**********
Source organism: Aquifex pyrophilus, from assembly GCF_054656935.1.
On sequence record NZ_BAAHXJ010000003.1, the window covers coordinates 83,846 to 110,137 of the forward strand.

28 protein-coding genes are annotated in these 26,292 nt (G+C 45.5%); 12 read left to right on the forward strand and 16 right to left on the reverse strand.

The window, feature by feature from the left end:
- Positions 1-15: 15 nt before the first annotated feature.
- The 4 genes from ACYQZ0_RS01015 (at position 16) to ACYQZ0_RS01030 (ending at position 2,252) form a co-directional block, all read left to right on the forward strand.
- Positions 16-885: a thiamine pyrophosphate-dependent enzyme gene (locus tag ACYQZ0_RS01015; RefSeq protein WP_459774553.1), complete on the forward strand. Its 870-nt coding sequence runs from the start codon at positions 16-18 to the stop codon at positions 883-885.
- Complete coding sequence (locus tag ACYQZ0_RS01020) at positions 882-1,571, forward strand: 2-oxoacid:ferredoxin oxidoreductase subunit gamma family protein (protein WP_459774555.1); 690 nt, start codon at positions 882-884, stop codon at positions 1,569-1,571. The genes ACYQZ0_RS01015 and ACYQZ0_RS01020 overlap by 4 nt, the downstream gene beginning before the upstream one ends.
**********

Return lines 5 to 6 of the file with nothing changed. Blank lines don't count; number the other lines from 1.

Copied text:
- Positions 1-15: 15 nt before the first annotated feature.
- The 4 genes from ACYQZ0_RS01015 (at position 16) to ACYQZ0_RS01030 (ending at position 2,252) form a co-directional block, all read left to right on the forward strand.